College towns often benefit from those who study there, but not many NIU students are visiting DeKalb’s downtown district. So city officials went to them directly to see how they can change this trend.
Like many cities of its size, DeKalb has a well-defined downtown district that’s home to many businesses and attractions. Economic Development coordinator Jason Michnick says they’ve also been working to constantly improve it.
“If you go back historically, there was a group called Renew DeKalb that looked at economic development efforts downtown. The city’s also done two different downtown planning studies," he says.
The studies examined the land and possible redevelopment opportunities, but found that not many students frequented downtown attractions at night and on the weekends. Believing part of this was due to a lack of communication between NIU and DeKalb, the city manager set up meetings last spring between local government and the student body. Student Senate Speaker Christine Wang says it started out small.
“As the year went on, I got a little more settled to my role and we started to talk more about the issues that were facing students and the city of DeKalb and trying to connect the two of them together," she said.
This started with a constant group of about 10 leaders meeting monthly, but in February, the city met with about 70 students at a downtown restaurant. Michnick says the biggest issue they identified was transportation.
"Most of the dorms are on the west side of campus, so that’s quite a walk for them to get downtown."
These students could hypothetically walk downtown via Lincoln Highway, but Michnick says it isn’t an ideal route.
"There’s no buffer between the sidewalk and the road," he explains. "There’s also the vacant piece of land that’s also a mental obstruction between the downtown and campus."
These two factors, Wang says, contribute to a lack of interest.
“If you wanted to go to the bars, or if you wanted to eat dinner or something like that, it’s going to be very hard to get there if you don’t have a car, if there’s no bus, if there’s not a lot of lighting. So there’s just a lack of transportation, a lack of a feeling between the students and for the city of DeKalb as well.”
She contrasts this with the retail corridor between DeKalb and Sycamore which includes several big box stores.
“Because there’s a bus that goes out there, that area is a lot more widely used for students even though it is 10 minutes out of the way from the center of campus.”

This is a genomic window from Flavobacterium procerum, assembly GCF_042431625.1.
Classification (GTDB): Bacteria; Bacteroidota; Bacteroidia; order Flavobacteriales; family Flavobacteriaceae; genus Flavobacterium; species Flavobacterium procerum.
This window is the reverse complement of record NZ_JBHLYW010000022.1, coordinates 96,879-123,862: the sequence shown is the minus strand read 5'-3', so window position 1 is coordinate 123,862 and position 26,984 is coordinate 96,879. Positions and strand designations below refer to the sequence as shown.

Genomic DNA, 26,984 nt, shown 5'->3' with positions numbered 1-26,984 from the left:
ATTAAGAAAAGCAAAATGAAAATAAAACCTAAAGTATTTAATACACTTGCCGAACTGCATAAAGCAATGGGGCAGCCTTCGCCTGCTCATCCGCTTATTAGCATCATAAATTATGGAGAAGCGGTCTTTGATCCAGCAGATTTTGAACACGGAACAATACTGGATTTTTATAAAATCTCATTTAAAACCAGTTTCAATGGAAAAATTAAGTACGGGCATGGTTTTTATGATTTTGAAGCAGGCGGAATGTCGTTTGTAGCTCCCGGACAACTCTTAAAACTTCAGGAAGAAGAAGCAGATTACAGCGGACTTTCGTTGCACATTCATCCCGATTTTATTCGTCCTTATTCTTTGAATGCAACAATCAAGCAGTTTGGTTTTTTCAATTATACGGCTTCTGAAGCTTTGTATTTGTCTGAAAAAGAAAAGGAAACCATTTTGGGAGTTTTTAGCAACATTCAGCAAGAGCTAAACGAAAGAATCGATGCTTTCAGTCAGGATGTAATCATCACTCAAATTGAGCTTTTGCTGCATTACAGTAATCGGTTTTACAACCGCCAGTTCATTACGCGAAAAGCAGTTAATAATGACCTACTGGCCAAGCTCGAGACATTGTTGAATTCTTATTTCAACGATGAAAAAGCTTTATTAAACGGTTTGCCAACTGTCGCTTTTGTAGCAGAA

In addition to the larger meeting, students got a guided tour of some of the area’s attractions. In Wang’s case, it was her first exposure to the DeKalb public library. Caleb Tomaszewski, who directs government affairs for the student association, didn’t go to the Egyptian Theater until he heard about their Mel Brooks Film Series.
“I just never thought to even look at the Egyptian before someone even said that, but now since going there once, sadly I’m graduating. If I wasn’t, I would continually look back at the Egyptian and see what they now have.”
Since then, the smaller group has worked up several proposals for improving transportation, such as expanding Huskie Bus or TransVac services to the area. As for getting the word out about what downtown offers, Wang suggests thinking in terms of a “communiversity.”
“If we were to have more of a local job fair of an internship fair, that would keep students within the community, that would keep students engaged, students here on campus, and much more likely to interact with the community. “
Michnick acknowledges, however, that reaching the entire student body will require a more diverse communication strategy.
"It really is a kind of multi-faceted approach that needs to be taken, whether it’s through e-mail or social media. Then, with social media, there are several avenues and platforms you need to be on; Facebook, Twitter, Snapchat--all those. Also, going back and doing paper fliers is another way."
The student group will now meet with the city council on a regular basis, and all parties hope to turn these downtown ideas into action plans. Michnick hopes for even more.
"They’re the largest demographic in DeKalb. There’s roughly 20,000 enrolled students at NIU and we need to get their input on a lot of other issues besides how to turn around the downtown area and increase business and foot traffic."